We call ourselves as off-site archaeologist or off-site scholars. Because the river and the canal and the farms actually are all outside of the mound. So when I go to the mound, I just have a look about geomorphology of the site. I then ask the archaeologists to give me an idea about how many occupation period in the site. And then I go to do my work, which I love actually–discovering new rivers and new canals and new irrigation system, new farms. I go outside of the mound … of the site, and then starting discovering the site. I start with remote sensing using satellite image–high resolution satellite image. Like the one in Google, for example. And I also sometimes use Corona satellite image–not Corona the virus, but the ancient satellite image dated back to the 1950s. You know, why I use Corona satellite image? Because it can show me the landscape before any destruction, any change. In the 1950s we don’t have that much of irrigation project or farming projects or even the urbanism.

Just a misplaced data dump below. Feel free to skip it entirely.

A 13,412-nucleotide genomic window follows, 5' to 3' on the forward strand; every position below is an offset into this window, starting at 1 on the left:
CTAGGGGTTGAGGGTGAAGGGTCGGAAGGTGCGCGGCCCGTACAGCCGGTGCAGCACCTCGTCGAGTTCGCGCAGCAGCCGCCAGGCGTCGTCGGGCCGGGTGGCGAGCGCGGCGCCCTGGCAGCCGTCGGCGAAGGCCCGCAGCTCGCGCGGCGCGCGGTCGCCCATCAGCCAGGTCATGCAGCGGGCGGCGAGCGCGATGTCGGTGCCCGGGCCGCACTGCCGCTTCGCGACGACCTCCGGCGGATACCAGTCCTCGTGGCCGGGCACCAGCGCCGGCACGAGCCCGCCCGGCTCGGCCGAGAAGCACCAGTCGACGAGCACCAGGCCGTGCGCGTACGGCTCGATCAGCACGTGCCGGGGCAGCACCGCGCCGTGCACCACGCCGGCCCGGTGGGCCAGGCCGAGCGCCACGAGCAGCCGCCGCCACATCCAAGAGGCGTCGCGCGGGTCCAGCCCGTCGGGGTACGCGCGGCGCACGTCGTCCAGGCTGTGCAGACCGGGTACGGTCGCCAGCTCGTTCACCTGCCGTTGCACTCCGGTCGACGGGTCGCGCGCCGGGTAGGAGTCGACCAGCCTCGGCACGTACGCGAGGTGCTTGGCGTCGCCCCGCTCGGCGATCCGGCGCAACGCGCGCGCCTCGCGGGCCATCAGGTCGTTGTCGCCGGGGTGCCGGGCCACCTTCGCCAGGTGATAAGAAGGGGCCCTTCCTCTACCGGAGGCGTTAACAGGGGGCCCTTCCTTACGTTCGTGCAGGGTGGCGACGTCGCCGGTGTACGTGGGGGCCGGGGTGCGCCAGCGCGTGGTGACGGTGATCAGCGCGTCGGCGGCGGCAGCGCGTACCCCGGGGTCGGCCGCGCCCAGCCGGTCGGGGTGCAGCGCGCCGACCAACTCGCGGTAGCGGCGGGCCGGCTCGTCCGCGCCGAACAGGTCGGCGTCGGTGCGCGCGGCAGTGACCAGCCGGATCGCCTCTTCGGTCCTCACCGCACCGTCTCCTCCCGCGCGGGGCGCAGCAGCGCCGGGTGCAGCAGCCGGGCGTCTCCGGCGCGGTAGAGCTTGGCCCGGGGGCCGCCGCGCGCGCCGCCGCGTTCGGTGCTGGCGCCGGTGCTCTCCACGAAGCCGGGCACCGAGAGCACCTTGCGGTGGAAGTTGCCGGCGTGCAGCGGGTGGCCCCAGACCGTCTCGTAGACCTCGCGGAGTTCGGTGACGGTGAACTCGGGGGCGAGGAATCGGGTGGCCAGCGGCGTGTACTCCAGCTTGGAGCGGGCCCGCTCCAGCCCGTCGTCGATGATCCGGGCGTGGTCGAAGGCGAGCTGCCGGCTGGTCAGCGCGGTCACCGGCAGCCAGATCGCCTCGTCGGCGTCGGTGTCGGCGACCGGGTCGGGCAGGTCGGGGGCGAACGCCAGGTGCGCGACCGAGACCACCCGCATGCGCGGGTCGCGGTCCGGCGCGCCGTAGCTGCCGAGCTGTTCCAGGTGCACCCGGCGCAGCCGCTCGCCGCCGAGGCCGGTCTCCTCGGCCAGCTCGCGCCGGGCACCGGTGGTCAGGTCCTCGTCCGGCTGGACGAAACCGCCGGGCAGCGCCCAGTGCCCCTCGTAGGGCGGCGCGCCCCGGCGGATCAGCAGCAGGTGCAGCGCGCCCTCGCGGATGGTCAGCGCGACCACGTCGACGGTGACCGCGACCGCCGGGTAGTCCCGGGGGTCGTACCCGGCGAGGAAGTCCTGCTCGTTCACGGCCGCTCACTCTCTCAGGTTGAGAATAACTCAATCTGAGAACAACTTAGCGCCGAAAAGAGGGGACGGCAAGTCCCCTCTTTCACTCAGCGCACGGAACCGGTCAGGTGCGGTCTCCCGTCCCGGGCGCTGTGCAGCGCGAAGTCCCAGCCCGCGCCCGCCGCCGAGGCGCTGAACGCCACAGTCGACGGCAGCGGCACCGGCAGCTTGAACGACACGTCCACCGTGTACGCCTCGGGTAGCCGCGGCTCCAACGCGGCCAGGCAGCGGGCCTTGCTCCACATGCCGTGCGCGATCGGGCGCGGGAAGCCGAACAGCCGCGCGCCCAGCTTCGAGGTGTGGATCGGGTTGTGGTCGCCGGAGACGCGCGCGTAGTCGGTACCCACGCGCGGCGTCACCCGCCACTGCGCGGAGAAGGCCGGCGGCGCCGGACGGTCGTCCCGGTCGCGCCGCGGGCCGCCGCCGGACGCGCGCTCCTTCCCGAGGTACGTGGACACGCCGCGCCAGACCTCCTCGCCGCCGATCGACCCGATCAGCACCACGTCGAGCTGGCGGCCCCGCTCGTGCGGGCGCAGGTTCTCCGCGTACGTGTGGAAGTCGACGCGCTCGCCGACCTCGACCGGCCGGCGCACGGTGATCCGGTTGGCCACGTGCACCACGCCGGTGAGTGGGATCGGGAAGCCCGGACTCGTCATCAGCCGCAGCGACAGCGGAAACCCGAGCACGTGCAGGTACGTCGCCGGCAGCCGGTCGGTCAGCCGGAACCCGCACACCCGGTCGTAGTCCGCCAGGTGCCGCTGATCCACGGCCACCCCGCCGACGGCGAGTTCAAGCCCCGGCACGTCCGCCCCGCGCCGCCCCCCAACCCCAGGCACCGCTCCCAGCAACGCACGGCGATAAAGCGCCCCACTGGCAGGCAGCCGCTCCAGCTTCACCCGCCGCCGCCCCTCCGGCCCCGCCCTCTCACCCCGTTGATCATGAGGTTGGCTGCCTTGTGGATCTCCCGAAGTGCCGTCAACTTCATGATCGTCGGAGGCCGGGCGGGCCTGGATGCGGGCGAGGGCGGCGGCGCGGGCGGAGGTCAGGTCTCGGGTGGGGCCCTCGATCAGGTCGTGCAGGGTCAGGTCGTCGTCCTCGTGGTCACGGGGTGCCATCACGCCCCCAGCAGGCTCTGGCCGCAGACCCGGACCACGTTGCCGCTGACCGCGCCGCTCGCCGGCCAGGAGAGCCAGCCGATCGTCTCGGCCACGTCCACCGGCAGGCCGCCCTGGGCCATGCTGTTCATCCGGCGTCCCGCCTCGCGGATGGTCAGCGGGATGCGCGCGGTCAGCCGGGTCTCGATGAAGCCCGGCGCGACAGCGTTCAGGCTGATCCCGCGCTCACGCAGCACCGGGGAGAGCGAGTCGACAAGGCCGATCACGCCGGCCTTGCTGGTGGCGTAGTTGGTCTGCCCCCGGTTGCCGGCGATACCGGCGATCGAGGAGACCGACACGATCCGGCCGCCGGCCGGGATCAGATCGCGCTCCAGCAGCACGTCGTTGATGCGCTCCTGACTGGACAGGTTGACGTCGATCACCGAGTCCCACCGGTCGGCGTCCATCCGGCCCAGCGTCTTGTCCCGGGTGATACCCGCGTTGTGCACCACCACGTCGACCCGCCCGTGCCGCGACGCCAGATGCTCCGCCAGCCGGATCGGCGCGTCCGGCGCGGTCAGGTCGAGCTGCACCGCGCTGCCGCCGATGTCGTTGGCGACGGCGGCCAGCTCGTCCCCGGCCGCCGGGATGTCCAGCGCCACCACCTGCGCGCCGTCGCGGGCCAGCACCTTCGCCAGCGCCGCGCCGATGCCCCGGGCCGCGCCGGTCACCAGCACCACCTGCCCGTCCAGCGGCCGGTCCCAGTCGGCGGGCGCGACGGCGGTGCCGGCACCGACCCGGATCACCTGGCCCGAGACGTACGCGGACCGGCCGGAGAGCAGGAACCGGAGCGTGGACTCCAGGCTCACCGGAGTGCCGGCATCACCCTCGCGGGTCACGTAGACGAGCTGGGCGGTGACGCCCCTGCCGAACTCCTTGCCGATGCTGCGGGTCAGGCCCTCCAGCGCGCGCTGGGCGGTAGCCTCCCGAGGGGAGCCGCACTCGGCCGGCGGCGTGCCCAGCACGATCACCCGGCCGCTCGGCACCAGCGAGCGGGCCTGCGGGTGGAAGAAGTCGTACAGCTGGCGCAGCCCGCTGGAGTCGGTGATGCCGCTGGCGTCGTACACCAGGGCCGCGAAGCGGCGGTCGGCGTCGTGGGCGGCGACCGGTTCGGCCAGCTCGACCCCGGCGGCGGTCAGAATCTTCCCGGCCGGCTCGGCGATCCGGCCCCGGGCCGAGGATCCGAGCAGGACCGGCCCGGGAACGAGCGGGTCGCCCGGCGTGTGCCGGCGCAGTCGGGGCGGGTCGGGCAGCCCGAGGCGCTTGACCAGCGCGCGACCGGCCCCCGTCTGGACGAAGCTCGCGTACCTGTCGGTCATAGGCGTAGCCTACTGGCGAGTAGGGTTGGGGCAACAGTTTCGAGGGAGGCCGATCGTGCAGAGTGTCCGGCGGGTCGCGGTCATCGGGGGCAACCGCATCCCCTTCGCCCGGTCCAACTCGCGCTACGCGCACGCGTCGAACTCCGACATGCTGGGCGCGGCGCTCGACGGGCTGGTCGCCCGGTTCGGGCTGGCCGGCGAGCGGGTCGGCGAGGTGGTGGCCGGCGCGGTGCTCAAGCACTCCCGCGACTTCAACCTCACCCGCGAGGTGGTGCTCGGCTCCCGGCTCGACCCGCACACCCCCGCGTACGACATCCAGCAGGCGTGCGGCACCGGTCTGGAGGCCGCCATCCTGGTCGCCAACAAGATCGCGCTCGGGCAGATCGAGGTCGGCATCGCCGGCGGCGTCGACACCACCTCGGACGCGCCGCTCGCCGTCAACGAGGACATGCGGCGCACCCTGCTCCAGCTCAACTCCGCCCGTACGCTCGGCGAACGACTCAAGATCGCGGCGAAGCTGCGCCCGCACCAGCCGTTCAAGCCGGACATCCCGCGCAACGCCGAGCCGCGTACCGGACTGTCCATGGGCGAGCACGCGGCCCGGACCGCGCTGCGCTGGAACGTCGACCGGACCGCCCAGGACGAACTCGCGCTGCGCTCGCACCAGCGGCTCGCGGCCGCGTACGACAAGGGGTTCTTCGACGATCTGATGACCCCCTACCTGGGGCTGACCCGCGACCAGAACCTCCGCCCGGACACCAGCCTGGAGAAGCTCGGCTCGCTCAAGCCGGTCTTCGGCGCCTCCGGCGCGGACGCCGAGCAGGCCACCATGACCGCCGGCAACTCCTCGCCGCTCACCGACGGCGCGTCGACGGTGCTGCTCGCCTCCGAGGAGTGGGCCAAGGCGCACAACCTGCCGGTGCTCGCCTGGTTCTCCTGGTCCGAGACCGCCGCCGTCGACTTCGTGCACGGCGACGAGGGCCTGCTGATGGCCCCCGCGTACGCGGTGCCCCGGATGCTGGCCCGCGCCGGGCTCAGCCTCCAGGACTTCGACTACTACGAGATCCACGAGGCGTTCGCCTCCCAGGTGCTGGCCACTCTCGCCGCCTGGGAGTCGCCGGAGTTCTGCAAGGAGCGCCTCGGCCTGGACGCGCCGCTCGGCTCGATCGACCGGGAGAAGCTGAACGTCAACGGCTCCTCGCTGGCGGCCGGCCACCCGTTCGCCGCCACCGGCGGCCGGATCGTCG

So using high resolution satellite image and Corona image, and of course with the ground truthing then I can easily discover the ancient farm, the ancient canal, the ancient river close to the site. I don’t need lots of people around me. But I need them when I decide to dig, when I find the canal or the river, I need to dig a section to discover the layers, the bed of the canal, of the ancient river. We do like a six metre long trench. The width should be like one meter and a half. And we dig as deep as we can. In some trenches, we dug up to three meter. Why we dig across the canal? Because we need to see how many courses in this canal, when it was dug, and its dimension–I mean the width of the length and the depth. And also you know we need to date these canals. So that’s why we should dig.